• Coming soon to PH, we hope


    All the technological advances in the world would not mean much if they did not translate to the creation of better gadgets that consumers fall for.

    This year, more innovative products are expected to hit the market and, with a little luck, may find their way to our part of the world.

    Like a lot of people who can’t live without music, I am in constant search for the best speakers possible within my admittedly limited budget.

    The old names like Yamaha, JBL and Bose are still very much around, and along with the newer brands are still trying to create better sounds in progressively small packages.

    Speaking of JBL, the company is releasing this year its Authentics Series L16 Speaker, which not only looks great with its classic lines but is also wireless. The sound quality is said to be outstanding, as close to studio quality as possible.

    There are no hitches. You get what you pay for, and in this case the retail price is around $1,000 or P45,000, more or less.

    On the opposite end of the spectrum is the Boomphones Pocket Speaker which is designed for the iPhone, iPod and other Bluetooth-enabled gadgets. This little device is about the size of a cellphone and features speakers on both sides.

    The Pocket Speaker will go for about one-tenth the price of abovementioned L16 Speaker, or $100. That’s a more affordable P4,500.

    Last Christmas, one of the gifts I got was an even smaller Bluetooth-enable speaker, roughly the size of a hopia cube. It was really tiny and light so I dismissed it as a mere toy until one of my kids borrowed it. He played some music from his cellphone, and we were all blown away by the sound quality.

    I don’t know the brand of the little gadget as the name of the gas company (celebrating its 100th year in the country) is the only thing visible.

    As far back as the ‘50s and ‘60s, miniaturization was already in vogue, with Japanese start-up brand Sony leading the way. Back then, the pocket-sized transistor radios produced awful, tinny sounds. By the ‘70s, however, Sony had become a global powerhouse of consumer goods. Then as now, their TV sets were excellent, but it was their Walkman that delivered great sounds in a small package. The one difference between that device and today’s micro speakers was that with the Walkman, the only way to listen was via earphones.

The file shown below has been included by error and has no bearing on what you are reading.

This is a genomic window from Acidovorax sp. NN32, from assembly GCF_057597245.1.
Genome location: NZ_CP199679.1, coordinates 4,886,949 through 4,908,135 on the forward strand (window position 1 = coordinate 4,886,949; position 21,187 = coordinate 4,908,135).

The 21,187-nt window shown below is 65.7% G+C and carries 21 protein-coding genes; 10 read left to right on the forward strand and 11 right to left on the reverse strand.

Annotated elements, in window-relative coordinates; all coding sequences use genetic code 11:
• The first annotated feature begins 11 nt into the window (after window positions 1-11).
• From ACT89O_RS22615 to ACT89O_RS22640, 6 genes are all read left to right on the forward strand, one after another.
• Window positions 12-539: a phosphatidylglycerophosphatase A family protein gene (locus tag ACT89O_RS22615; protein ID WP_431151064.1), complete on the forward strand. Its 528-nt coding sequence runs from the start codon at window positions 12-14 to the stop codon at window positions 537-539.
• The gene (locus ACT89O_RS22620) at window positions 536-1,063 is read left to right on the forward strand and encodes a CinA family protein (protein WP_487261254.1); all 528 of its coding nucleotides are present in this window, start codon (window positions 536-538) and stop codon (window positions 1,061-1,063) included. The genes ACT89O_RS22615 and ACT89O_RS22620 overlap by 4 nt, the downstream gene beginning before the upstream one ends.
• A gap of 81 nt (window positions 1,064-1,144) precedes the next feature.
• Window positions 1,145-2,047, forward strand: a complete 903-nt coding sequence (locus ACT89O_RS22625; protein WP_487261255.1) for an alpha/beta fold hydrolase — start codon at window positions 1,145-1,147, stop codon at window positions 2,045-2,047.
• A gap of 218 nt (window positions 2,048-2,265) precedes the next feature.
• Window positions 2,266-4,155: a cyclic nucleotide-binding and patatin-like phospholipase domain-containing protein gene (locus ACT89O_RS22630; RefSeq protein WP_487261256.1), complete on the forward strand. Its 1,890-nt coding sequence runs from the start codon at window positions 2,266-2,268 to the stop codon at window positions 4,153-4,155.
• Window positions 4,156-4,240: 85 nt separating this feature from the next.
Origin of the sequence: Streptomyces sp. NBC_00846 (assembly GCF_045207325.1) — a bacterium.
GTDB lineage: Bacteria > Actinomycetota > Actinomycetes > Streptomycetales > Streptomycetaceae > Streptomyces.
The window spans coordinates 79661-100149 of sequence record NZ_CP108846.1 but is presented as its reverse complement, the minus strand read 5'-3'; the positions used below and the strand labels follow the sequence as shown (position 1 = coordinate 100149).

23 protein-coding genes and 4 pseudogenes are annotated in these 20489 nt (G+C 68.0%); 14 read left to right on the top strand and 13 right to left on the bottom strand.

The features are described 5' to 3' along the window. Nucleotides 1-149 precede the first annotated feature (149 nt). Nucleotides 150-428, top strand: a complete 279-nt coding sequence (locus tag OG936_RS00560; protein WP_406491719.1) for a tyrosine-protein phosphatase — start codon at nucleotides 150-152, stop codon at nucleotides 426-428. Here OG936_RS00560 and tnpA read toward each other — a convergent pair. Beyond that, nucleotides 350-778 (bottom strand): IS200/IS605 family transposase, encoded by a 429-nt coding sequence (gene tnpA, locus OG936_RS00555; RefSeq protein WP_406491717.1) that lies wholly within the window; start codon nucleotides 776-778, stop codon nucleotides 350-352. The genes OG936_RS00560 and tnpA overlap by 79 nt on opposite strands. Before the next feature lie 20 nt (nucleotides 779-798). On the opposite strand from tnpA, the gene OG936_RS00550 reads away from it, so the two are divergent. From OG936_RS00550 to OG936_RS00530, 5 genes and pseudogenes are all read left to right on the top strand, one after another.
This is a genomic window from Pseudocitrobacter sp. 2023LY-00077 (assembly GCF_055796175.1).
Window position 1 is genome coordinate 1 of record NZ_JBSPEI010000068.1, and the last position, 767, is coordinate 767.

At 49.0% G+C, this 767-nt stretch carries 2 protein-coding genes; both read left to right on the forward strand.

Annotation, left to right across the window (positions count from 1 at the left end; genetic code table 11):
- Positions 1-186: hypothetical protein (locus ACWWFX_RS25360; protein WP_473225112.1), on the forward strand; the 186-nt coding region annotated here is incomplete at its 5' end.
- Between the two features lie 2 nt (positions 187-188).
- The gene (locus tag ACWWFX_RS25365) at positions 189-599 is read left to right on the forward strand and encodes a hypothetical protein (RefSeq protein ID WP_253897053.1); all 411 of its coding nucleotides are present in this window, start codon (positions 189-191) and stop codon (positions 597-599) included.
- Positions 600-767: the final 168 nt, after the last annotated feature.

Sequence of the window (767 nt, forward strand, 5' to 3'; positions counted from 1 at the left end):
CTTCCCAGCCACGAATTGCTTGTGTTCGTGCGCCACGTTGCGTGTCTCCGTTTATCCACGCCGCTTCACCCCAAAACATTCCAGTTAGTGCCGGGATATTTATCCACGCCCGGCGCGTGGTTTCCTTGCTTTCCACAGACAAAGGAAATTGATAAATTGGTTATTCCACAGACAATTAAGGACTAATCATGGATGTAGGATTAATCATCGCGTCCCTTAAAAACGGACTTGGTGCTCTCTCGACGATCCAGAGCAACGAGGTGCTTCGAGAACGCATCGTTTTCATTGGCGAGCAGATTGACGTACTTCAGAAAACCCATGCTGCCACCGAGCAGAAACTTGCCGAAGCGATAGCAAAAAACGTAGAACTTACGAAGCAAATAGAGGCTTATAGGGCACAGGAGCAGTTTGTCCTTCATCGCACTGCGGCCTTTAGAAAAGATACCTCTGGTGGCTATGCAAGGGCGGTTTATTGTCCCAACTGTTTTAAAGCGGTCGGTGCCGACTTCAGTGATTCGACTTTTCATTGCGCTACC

Then came the iPod, and various companies started producing external speakers for those who wanted their music brash, loud and public. Today, docks for the iPod come in all shapes and sizes. And prices.

    Ultra-small speakers delivering big sounds including heart-thumping bass have been perfected only recently. How much smaller they can get is anybody’s guess.

    Since a lot of young and not-so-young people are now buying or renting condos with their limited spaces, going small makes a lot of sense. For the audiophiles on a budget, such brands as Onkyo deliver more than decent sound quality. One can upgrade to higher-end brands later. From experience, a good set of speakers will have a shelf life of about five years, depending on the brand and how they are used. And the care given to the speakers, of course.

    Know where to get the best prices? Believe it or not, CDR King has some hidden bargains, both branded and generic.

    Quote of the week:
    “Once a new technology rolls over you, if you’re not part of the steamroller, you’re part of the road.” – Stewart Brand


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